In the creative writing world there are two distinct schools of thought when it comes to approaching writing. There are those known as the ‘Outliners’ and there’s the ‘Pantsers’.
The Outliners tend to approach writing by outlining every chapter, scene, and etc of their short story or novel prior to writing it. The few Outliners I have known tend to spend copious amount of time just getting their outline together in the proper order before they even start their rough draft. Their Outline serves the purpose of being the path that they stick to while writing the actual story. They always know where they’re going and how they’re getting there. At least that’s the impression I’ve gotten from the people I know who are Outliners.
The there are the Pantsers who do everything on the fly or by the seat of their proverbial pants. They may have an idea for a story or character(s) in their head but they tend to work out the plot and characters and other details as they write and as they brainstorm/daydream about it. Their stories often require more rewrites, editing, and etc.
I used to be a Pantser. I hate the whole idea of writing out an outline prior to starting a story. To me it seemed to kill the spark of my imagination and took away all the fun of it. I used to write out the story and go back and make the changes so it was all cohesive. It could take some time to change scenes or delete them or add them. Although it was a somewhat labor intensive way to write I thought it was so much better then outlining.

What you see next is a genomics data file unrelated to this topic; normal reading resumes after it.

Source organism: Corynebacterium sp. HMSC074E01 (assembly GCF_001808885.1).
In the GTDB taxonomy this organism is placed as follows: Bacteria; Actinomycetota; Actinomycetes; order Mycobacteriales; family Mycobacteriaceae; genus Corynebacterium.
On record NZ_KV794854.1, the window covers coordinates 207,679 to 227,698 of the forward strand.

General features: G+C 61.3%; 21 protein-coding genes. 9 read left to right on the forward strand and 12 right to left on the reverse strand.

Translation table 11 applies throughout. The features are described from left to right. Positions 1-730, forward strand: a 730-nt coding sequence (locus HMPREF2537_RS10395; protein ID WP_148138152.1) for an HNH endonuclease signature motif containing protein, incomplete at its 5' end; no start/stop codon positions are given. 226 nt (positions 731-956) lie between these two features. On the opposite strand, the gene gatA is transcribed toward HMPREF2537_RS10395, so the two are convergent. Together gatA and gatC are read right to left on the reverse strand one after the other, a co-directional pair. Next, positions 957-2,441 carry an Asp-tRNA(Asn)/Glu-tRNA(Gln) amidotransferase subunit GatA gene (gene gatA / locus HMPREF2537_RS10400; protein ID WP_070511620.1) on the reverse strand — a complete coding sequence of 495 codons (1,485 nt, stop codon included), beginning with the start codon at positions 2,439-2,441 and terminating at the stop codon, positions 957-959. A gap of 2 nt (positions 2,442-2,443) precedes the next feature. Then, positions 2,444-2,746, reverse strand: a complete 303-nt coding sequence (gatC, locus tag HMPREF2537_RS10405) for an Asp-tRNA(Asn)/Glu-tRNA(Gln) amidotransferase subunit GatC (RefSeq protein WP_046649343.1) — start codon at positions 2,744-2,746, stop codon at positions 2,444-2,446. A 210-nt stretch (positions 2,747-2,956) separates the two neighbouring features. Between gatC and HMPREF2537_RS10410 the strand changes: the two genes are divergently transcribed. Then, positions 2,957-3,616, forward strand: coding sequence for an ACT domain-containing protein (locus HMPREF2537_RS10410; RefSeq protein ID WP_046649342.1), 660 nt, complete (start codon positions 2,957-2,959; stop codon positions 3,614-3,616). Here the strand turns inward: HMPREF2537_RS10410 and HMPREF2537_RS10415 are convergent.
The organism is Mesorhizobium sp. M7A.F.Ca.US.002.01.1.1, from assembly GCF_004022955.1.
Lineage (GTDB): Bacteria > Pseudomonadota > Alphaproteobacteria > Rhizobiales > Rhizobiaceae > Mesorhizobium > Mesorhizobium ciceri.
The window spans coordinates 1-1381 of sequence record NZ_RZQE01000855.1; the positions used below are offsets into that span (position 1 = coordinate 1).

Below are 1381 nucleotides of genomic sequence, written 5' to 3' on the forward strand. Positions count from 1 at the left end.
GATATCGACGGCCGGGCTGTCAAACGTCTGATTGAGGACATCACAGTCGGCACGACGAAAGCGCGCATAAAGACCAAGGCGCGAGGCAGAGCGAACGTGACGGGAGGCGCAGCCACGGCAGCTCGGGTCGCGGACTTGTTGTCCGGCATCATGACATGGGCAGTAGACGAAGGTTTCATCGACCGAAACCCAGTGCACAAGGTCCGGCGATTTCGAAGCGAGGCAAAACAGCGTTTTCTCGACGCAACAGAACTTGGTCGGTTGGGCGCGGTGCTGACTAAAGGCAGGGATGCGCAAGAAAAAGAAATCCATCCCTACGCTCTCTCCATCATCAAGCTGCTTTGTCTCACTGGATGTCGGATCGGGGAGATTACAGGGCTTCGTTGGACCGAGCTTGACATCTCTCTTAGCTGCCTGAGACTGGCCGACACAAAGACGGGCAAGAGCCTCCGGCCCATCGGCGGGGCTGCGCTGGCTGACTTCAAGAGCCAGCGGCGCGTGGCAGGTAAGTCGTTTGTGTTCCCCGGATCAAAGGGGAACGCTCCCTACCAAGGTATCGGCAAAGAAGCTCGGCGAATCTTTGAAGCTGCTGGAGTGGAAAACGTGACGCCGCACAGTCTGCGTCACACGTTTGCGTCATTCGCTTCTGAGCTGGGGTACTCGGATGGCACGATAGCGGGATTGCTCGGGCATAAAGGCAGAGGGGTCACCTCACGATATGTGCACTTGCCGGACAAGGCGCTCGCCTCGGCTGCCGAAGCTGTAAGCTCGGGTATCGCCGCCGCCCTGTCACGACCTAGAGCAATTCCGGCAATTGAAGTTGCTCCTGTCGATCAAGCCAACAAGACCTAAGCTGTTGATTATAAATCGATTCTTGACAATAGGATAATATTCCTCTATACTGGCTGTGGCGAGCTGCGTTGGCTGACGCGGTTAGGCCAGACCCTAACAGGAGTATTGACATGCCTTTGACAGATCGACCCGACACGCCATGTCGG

That is until I got the program Scrivener and started working on my first novel. Working on a large piece of writing like that requires a lot of organiziation to keep everything straight and coherent. The thing I liked about Scrivener is the corkboard feature which allows you to create index cards on a digital corkboard which you can reorder anyway you see fit. The corkboards are linked to the corresponding document. I tend to write a synopsis of each scene in each chapter. That way when I’m writing I can have some guidelines to keep me on track much like ‘blazes’ that are used to mark trails in the woods and mountains. However I don’t limit myself to these index cards and do still add things or remove them while writing. In some ways I suppose it is like a jazz musician improvising a solo based on the melody of the song. He knows where he’s going but he’s free to exaggerate and wander.
I don’t think I’ll ever be the type of writer that hammers out a long outline before doing any story writing. The whole idea is cringe inducing for me. But I do see the point of having some basic guidelines to keep things rolling along. I think that the approach I have now is a nice balance between the two camps.